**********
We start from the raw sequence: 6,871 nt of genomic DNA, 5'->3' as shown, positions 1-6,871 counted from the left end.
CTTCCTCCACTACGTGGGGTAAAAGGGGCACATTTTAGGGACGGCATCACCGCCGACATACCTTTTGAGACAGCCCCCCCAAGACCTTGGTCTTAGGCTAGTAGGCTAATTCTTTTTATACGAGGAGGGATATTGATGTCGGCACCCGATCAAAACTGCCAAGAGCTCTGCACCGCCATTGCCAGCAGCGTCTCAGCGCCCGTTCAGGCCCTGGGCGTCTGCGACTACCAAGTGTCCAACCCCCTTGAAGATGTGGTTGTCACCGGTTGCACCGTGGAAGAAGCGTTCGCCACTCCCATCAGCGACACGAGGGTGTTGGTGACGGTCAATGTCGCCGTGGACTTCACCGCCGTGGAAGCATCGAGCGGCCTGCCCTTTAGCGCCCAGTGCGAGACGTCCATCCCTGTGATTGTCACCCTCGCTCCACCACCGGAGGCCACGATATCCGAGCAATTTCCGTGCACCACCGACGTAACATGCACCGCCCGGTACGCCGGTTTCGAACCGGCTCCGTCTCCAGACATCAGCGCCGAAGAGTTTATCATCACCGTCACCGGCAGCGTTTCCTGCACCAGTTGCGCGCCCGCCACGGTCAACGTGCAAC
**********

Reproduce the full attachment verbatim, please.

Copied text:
We start from the raw sequence: 6,871 nt of genomic DNA, 5'->3' as shown, positions 1-6,871 counted from the left end.
CTTCCTCCACTACGTGGGGTAAAAGGGGCACATTTTAGGGACGGCATCACCGCCGACATACCTTTTGAGACAGCCCCCCCAAGACCTTGGTCTTAGGCTAGTAGGCTAATTCTTTTTATACGAGGAGGGATATTGATGTCGGCACCCGATCAAAACTGCCAAGAGCTCTGCACCGCCATTGCCAGCAGCGTCTCAGCGCCCGTTCAGGCCCTGGGCGTCTGCGACTACCAAGTGTCCAACCCCCTTGAAGATGTGGTTGTCACCGGTTGCACCGTGGAAGAAGCGTTCGCCACTCCCATCAGCGACACGAGGGTGTTGGTGACGGTCAATGTCGCCGTGGACTTCACCGCCGTGGAAGCATCGAGCGGCCTGCCCTTTAGCGCCCAGTGCGAGACGTCCATCCCTGTGATTGTCACCCTCGCTCCACCACCGGAGGCCACGATATCCGAGCAATTTCCGTGCACCACCGACGTAACATGCACCGCCCGGTACGCCGGTTTCGAACCGGCTCCGTCTCCAGACATCAGCGCCGAAGAGTTTATCATCACCGTCACCGGCAGCGTTTCCTGCACCAGTTGCGCGCCCGCCACGGTCAACGTGCAAC